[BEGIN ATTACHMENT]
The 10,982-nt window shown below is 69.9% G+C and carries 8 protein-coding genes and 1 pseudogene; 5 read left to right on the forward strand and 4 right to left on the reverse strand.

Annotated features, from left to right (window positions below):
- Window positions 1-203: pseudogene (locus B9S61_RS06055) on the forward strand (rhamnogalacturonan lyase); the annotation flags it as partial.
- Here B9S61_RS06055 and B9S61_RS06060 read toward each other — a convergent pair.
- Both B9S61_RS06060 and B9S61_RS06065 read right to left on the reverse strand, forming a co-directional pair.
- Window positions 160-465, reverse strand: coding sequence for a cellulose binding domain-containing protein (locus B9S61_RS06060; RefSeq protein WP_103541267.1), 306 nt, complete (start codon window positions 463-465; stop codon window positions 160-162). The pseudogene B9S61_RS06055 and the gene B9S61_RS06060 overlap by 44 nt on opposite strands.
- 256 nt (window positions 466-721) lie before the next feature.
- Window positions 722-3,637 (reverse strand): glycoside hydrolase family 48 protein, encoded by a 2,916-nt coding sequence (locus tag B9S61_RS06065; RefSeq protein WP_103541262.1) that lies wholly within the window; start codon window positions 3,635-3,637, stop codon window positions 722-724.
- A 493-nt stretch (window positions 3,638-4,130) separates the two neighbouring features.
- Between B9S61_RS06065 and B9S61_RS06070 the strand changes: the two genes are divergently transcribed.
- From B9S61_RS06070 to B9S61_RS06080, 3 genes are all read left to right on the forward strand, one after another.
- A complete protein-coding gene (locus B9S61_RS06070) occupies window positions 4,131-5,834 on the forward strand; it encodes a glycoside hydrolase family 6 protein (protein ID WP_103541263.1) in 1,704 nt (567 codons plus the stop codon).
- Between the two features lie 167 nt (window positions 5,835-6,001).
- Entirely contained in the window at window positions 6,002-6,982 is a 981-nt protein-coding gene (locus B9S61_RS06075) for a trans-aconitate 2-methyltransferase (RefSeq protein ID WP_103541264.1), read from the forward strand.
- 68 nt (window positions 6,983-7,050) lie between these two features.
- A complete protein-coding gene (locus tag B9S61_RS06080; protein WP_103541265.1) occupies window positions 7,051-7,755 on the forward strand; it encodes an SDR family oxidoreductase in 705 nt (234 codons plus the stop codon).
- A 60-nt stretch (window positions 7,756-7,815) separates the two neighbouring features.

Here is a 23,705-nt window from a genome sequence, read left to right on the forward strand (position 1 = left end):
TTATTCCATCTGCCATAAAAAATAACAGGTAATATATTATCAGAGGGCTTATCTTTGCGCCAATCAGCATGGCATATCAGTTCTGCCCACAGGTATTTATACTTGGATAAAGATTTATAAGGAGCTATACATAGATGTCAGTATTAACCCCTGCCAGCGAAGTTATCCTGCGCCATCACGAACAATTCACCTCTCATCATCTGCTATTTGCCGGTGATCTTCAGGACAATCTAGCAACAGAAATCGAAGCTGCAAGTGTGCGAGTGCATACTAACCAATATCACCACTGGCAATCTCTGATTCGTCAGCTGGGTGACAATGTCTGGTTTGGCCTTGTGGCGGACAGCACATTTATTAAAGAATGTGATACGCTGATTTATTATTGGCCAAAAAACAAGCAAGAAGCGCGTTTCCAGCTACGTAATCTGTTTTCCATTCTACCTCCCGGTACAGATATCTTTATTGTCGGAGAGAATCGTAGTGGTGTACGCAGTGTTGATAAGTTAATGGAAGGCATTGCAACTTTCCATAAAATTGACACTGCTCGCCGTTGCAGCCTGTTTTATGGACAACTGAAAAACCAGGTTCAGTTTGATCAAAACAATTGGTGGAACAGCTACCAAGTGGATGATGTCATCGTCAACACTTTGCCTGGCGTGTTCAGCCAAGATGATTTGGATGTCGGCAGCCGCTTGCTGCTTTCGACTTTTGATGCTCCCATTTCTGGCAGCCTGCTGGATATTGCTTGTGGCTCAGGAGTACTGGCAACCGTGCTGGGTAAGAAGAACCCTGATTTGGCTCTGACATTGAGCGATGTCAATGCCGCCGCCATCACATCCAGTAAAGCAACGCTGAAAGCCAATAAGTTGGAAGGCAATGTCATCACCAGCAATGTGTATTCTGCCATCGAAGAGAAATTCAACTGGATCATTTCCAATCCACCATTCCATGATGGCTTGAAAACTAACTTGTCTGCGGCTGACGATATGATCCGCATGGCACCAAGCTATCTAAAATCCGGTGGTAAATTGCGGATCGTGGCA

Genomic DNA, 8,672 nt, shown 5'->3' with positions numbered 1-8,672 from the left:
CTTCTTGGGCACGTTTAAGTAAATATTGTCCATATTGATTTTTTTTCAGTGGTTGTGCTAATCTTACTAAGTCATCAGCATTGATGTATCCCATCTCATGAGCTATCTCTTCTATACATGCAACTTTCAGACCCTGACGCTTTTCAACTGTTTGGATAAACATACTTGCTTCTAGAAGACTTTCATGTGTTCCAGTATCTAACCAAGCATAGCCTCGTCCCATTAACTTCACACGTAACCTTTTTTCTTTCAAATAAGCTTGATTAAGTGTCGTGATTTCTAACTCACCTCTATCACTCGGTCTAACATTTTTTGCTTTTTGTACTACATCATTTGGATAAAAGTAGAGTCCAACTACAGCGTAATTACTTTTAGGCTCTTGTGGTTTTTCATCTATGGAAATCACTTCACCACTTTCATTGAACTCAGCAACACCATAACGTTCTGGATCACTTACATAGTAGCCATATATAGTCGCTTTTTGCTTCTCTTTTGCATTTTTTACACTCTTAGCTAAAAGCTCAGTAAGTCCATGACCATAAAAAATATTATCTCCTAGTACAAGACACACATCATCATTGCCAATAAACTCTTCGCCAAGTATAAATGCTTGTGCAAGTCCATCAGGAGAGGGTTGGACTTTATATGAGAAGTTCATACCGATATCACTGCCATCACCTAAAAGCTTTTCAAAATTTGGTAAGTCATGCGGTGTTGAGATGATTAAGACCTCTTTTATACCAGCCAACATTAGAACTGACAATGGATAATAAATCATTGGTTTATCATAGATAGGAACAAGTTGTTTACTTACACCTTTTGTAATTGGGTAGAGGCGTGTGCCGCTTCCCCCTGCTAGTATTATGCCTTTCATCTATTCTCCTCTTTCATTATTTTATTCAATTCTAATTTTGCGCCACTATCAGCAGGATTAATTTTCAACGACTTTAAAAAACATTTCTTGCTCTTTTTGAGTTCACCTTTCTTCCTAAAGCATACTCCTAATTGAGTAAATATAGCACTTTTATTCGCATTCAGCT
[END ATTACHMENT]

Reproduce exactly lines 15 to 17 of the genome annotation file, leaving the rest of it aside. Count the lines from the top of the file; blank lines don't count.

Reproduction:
- 68 nt (window positions 6,983-7,050) lie between these two features.
- A complete protein-coding gene (locus tag B9S61_RS06080; protein WP_103541265.1) occupies window positions 7,051-7,755 on the forward strand; it encodes an SDR family oxidoreductase in 705 nt (234 codons plus the stop codon).
- A 60-nt stretch (window positions 7,756-7,815) separates the two neighbouring features.